Leeds Poetry Maps
This page provides access to "literary maps" of Leeds, showing where the Leeds poets lived and worked during their time in the city. They show the residences of Gregory Fellows in Poetry, and some student poets and members of staff in the Department of English Literature/School of English.
Click here to access Map 1 (opens in new window)
Map 1 is roughly centred on the University and Leeds city centre, extending to Headingley in the north and Beeston in the south.
As might be expected, there is a cluster of poets' residences around the University campus, including Gregory Fellows William Price Turner, Martin Bell and Kevin Crossley-Holland. John Heath-Stubbs often met students at Arthur Creedy's home on Cemetery Place (now part of the campus) during his Gregory Fellowship. As a student, Tony Harrison often stayed with his friend and fellow poet James Simmons on Blenheim Square, rather than travelling across Leeds to his parents' house in Beeston. Vernon Scannell stayed in a flat on Cromer Terrace in the late 1940s, but had previously rented a room in Chapeltown; he also lived in this area when he first returned to West Yorkshire in 1979. Brunswick Place, where James Kirkup took lodgings, no longer exists but is thought to be close to Brunswick Terrace in the area bordered by the Merrion Centre, Claypit Lane and the Inner Ring Road.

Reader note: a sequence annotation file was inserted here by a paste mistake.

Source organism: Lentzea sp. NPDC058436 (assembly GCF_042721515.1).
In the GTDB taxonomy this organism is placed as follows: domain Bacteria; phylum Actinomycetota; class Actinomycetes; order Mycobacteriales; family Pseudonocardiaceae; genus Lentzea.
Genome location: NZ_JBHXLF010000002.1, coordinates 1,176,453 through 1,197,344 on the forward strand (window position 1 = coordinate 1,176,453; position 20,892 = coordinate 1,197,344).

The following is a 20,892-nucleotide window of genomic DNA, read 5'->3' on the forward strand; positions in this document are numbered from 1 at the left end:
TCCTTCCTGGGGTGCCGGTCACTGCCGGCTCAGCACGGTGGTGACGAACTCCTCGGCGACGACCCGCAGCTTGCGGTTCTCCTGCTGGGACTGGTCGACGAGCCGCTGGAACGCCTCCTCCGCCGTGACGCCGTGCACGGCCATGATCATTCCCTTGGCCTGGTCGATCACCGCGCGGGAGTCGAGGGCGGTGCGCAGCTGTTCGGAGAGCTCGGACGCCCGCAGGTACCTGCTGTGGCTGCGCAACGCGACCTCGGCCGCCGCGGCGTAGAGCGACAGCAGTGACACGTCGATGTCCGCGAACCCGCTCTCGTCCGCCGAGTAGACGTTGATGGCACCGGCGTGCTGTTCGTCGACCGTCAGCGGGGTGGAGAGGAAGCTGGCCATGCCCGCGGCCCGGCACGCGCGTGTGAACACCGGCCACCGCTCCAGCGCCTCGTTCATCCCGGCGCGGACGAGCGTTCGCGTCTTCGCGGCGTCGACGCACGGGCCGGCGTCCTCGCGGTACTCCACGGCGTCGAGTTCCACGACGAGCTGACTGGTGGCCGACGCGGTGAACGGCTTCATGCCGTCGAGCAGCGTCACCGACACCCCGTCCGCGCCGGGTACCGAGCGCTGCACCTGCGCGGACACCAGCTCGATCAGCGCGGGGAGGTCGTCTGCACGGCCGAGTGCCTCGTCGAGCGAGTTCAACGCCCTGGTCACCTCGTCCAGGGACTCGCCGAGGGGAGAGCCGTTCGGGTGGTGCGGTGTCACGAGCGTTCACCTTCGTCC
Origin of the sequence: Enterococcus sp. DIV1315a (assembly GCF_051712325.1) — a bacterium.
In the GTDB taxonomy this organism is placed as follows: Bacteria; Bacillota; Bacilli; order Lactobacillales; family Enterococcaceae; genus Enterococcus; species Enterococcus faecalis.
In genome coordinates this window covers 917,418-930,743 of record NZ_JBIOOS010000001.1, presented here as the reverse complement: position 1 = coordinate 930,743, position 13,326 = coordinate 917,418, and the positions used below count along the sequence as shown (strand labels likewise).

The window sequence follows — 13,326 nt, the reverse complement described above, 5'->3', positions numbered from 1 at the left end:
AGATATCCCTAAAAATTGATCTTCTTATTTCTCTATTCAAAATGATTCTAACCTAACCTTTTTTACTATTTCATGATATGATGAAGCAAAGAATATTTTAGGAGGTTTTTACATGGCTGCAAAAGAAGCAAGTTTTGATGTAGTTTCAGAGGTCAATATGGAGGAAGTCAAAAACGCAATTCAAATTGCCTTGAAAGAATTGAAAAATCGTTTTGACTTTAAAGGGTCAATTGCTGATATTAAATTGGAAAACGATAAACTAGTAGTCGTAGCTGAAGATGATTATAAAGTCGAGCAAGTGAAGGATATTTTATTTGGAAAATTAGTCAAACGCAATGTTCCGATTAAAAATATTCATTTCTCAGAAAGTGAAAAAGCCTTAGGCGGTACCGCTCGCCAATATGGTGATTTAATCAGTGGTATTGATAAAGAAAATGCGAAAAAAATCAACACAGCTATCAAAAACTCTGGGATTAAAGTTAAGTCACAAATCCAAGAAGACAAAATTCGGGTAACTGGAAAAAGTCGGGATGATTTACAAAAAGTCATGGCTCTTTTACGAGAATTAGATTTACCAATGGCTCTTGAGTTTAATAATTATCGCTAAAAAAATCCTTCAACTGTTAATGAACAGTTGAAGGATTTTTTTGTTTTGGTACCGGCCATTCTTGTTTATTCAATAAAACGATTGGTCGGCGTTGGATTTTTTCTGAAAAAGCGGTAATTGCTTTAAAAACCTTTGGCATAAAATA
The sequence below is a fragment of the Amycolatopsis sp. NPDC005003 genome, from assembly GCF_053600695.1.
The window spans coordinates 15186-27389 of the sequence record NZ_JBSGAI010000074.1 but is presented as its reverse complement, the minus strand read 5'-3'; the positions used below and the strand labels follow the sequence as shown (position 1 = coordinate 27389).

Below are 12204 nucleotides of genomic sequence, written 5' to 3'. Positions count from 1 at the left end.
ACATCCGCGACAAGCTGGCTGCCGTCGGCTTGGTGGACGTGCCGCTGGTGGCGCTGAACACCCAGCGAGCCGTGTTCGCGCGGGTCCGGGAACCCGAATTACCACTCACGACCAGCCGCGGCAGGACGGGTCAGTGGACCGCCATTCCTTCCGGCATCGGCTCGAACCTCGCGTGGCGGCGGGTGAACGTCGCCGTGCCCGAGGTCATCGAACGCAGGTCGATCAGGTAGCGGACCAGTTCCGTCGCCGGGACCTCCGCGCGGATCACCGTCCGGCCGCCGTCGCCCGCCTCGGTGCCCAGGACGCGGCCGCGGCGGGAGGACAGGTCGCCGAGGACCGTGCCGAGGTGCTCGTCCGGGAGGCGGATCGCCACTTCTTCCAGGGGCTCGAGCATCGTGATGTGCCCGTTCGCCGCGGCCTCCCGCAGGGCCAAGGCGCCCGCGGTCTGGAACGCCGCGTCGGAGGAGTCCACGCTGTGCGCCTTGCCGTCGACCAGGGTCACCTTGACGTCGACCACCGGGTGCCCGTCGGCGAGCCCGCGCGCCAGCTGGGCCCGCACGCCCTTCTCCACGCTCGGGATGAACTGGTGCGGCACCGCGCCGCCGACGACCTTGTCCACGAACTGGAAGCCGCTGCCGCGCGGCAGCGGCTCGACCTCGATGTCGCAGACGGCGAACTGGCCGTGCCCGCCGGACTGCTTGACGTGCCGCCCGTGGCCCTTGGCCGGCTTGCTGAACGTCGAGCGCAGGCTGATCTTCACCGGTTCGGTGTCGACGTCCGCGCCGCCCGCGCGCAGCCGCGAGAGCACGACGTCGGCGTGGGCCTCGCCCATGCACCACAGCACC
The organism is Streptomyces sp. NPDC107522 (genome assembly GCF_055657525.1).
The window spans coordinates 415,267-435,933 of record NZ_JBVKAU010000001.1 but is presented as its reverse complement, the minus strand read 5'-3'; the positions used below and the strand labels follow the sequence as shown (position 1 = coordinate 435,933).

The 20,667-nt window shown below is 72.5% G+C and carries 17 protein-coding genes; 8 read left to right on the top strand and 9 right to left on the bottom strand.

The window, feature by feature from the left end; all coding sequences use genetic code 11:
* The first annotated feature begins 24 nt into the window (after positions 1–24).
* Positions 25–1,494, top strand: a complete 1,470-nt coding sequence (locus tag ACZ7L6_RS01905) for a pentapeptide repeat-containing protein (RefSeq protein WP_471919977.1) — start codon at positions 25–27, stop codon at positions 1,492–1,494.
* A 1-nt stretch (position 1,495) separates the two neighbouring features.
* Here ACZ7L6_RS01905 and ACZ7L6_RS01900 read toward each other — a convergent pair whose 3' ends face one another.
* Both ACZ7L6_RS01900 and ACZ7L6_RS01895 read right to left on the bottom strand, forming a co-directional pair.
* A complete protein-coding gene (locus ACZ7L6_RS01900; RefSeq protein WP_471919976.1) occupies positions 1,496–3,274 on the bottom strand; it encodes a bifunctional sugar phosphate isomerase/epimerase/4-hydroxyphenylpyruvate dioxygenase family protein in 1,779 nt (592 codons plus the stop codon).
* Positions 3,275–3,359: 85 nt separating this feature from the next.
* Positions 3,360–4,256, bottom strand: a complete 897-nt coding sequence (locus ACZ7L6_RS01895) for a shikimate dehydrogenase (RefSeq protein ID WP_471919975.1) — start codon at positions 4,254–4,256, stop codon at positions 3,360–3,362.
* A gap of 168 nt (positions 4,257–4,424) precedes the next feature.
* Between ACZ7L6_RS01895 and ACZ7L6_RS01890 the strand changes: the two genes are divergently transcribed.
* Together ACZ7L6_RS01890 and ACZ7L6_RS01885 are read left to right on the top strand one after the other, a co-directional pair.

The map also shows the locations of some of the public houses frequented by the Leeds poets and/or used by Gregory Fellows as places to meet students. The Fenton on Woodhouse Lane, close to the University, was a popular drinking and meeting spot; Kevin Crossley-Holland sometimes met up with students in the Bricklayer's Arms, also close to campus. The Town Hall Tavern in the city centre was a popular venue for James Kirkup to meet up with artist friends including Jacob Kramer. Whitelocks Bar, the oldest pub in Leeds, was also a popular meeting and drinking location, frequented by Bonamy Dobrée, Herbert Read and (occasionally) T.S. Eliot, amongst others.
Click here to access Map 2 (opens in new window)
Map 2 shows the area of North Leeds around Headingley, Chapel Allerton and Roundhay, and reveals a clustering of Gregory Fellows and staff of the School of English around Headingley and Far Headingley. A University flat at 38 Moor Road, close to Tetley Hall, was frequently occupied by Gregory Fellows in Painting including Terry Frost (1954-1956) and Trevor Bell (1960-1963); Hubert Dalwood, Gregory Fellow in Sculpture from 1955 to 1959, rented premises at 52 Cottage Road. Thomas Blackburn lived on Heathfield Terrace, close by. Jon Silkin's flat at 144 Otley Road served as the offices of Stand magazine following its relaunch at Leeds in 1960, and was frequently sub-let to or used as a temporary base for other poets and writers. T.S. Eliot, a member of the Gregory Fellowships Advisory Committee, could occasionally be seen walking along the Otley Road in the direction of Weetwood Lane, where his mother-in-law lived.
G. Wilson Knight, Wilfred R. Childe and Geoffrey Hill were also Headingley residents. Late on in his time at Leeds, Hill appears to have moved to Roundhay; Peter Redgrove also lived in this area during his Gregory Fellowship. Paul Mills lived in a 15th century stone cottage just off Stonegate Road in Meanwood, which was thought to be the site of an ancient Celtic settlement.
Wayne Brown chose to live to the north of Leeds, in Otley, during his tenure of the Gregory Fellowship. Vernon Scannell moved to Otley around 1983, after returning to Leeds from the south in 1979; he continued to live there until his death in November 2007.